Sitka, Alaska new dock no ships

Sitka, Alaska has built a new dock to encourage the big cruise ships to visit their small port town. So far they have a dock and no big cruise ships.

This is the time to take your SMALL ship cruise that visits Sitka. Once the big ships show up the town will be overrun. At this point I do not think there is a single Carribbean gold store in Sitka, as in all the other big ship ports. Sitka is on the verge of change, and not for the better in my opinion. I believe 2013 will see the transition of a native port to a tourist port.

New Sitka cruise dock awaiting first call
Robert Woolsey, KCAW

SITKA, ALASKA (2011-07-13) If you build it, they will come… maybe. A Sitka business has invested millions in building a new deepwater dock on the community’s road system over the past year. But so far, no cruise ships have chosen to moor there. Halibut Point Marine owner Chris McGraw told the Sitka Chamber of Commerce today (Wed Jul 13) that an affordable shuttle system is likely the remaining barrier to bringing the dock into service.

The McGraw family bought the Halibut Point boatyard six years ago, and rapidly expanded the business to include marine fuel, residential heating fuel, an expanded haul out and pressure washing pads, and a self-service gas station close to town.

But those ventures are small compared to the McGraw’s latest investment: a one-thousand foot deepwater dock. The floating part of the facility is a former section of the Hood Canal Bridge, built originally in 1946. McGraw said the old highway bridge was purchased in British Columbia and towed to Sitka in 2009.

He told the chamber audience that his decision to move ahead on building the new dock was based on frustration with Sitka’s declining cruise passenger numbers. McGraw read from a letter-to-the editor in 1998 by then-chamber director Steve Dalquist.

“Ships are getting bigger, and the new 1,000-footers will soon dominate Southeastern waters. Because of their size, these ships will limit their ports of call to communities with docks. It will be a decision based on passenger comfort and safety. We are currently the only destination in this region without one. The projection is that we will lose a significant number of visits. To dock or not to dock is not about increasing the number of ships as it is about ensuring that they keep coming.”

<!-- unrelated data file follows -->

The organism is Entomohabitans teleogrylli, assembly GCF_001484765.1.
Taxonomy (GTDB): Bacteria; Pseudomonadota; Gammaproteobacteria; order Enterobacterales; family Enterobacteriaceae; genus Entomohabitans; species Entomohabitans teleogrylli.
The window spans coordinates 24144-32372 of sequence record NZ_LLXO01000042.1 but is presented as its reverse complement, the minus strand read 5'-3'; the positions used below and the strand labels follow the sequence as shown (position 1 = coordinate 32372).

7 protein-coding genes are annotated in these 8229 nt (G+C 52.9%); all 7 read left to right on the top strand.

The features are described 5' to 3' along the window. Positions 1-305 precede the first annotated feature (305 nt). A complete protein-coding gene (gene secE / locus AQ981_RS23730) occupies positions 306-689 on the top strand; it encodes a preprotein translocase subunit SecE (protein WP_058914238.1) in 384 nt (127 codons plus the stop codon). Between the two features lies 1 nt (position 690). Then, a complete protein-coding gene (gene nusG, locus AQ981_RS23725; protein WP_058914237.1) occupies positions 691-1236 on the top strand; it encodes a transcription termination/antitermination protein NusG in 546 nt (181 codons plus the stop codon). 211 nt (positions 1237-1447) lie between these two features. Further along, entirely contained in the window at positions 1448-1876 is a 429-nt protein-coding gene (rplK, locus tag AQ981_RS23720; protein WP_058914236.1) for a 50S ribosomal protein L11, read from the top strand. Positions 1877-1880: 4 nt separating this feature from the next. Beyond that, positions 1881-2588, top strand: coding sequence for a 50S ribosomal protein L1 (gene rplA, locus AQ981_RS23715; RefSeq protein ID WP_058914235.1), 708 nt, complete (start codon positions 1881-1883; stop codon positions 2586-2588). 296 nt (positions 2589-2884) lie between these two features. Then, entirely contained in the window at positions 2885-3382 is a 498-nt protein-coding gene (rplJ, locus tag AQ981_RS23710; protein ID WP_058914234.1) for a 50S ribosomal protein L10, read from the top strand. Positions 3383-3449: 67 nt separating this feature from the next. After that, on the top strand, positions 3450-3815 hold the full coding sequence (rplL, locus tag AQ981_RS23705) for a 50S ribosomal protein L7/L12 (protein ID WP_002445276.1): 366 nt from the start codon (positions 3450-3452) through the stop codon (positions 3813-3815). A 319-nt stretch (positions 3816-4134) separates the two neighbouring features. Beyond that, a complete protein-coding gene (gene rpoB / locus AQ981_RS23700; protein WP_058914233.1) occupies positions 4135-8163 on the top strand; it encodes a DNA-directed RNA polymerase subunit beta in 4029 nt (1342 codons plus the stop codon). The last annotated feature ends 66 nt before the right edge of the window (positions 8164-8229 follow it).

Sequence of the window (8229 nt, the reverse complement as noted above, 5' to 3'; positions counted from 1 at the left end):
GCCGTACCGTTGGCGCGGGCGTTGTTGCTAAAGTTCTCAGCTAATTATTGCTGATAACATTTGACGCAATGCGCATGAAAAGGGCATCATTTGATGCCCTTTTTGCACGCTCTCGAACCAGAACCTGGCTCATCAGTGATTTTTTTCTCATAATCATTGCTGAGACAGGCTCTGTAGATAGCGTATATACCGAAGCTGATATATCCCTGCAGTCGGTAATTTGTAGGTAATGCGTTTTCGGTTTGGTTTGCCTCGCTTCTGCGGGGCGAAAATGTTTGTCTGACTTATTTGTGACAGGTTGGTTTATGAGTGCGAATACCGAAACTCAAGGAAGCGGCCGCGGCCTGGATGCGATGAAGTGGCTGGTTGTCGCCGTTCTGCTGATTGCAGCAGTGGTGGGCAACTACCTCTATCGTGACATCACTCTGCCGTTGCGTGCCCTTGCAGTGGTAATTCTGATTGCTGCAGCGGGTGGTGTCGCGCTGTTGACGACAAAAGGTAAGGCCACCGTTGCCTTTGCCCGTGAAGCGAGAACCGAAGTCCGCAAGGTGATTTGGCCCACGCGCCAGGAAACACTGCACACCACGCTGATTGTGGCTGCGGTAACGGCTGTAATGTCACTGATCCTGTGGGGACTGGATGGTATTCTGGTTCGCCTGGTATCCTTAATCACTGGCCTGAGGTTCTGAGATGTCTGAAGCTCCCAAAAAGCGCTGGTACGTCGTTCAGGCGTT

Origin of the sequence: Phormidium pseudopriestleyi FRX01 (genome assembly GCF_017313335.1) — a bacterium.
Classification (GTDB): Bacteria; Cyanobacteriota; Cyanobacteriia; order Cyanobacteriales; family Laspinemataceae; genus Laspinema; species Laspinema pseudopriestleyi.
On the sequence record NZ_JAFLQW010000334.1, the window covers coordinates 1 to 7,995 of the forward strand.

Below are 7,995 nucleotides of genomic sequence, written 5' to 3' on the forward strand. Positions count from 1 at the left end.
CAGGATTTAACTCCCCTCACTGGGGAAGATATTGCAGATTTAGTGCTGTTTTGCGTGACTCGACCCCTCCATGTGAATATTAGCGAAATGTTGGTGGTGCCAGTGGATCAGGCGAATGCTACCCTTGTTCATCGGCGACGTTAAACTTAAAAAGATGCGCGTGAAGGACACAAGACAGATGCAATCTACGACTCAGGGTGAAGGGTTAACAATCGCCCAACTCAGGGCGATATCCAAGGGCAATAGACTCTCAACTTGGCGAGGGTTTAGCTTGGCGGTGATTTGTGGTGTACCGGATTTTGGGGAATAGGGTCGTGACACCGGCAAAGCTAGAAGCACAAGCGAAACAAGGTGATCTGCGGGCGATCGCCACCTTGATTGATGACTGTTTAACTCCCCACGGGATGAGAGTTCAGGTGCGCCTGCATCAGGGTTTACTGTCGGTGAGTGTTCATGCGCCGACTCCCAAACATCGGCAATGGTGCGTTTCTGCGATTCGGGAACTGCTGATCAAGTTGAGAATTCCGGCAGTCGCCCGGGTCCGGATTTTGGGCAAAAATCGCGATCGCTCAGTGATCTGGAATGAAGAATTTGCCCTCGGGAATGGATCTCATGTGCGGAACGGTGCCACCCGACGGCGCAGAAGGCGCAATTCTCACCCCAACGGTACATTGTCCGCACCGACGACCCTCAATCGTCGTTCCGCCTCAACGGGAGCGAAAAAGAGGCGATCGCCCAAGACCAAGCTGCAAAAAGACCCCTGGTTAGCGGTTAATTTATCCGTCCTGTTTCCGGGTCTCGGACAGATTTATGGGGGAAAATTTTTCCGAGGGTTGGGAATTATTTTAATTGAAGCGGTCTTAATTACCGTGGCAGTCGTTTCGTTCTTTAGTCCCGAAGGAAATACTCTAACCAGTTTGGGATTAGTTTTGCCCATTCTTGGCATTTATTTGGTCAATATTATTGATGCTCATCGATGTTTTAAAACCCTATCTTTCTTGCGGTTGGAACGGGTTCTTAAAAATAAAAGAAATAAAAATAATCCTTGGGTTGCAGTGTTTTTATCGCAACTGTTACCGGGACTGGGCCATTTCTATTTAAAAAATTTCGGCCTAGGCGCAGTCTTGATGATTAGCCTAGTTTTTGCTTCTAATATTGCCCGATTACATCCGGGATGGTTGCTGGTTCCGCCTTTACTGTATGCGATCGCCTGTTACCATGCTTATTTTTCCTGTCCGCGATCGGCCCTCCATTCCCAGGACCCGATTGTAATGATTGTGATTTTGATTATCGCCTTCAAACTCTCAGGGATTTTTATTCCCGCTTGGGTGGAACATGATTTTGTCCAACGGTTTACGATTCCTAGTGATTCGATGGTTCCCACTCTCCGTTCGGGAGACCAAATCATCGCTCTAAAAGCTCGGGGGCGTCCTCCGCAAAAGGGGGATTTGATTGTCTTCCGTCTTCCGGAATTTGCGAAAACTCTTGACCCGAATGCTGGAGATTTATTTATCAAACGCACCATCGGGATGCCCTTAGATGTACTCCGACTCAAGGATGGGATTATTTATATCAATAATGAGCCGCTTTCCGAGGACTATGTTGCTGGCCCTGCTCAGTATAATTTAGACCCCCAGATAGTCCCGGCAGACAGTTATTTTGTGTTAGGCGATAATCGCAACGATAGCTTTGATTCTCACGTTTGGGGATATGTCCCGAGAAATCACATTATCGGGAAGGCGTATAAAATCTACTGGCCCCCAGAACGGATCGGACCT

Virtually everything Dalquist predicted in his 1998 letter, McGraw observed, has come to pass. Fifteen of the eighteen ships cruising in Alaska which were built since the letter was written do not call in Sitka. Additionally, Sitka’s share of the cruise market has steadily shrunk over the period.

Ketchikan and Juneau, meanwhile, have each built two new docks.

So now, Sitka also has a dock. McGraw says they’re calling the “Old Sitka Dock” because of the nearby state historical park. It’s got a traffic plan, a new road entrance, and new restrooms. Only one thing is missing.

“Many of you are probably wondering, When are the ships showing up? We have met with Holland America and some of the other ships that come into Sitka. We don’t have any commitments. One issue that they did bring up was the affordability of a shuttle bus service.”

The McGraw’s dock is about 5 miles outside of downtown Sitka. McGraw estimated that it would take 8 to 10 buses running every 10 minutes while a ship was tied up to shuttle all the passengers into town. He thought the city’s existing lightering facilities at the O’Connell Bridge and Crescent Harbor were the logical choices to drop-off passengers. Currently, the cruise lines pay $600 a day to use the lighter docks. A continuous shuttle service would create significant additional expense for passengers.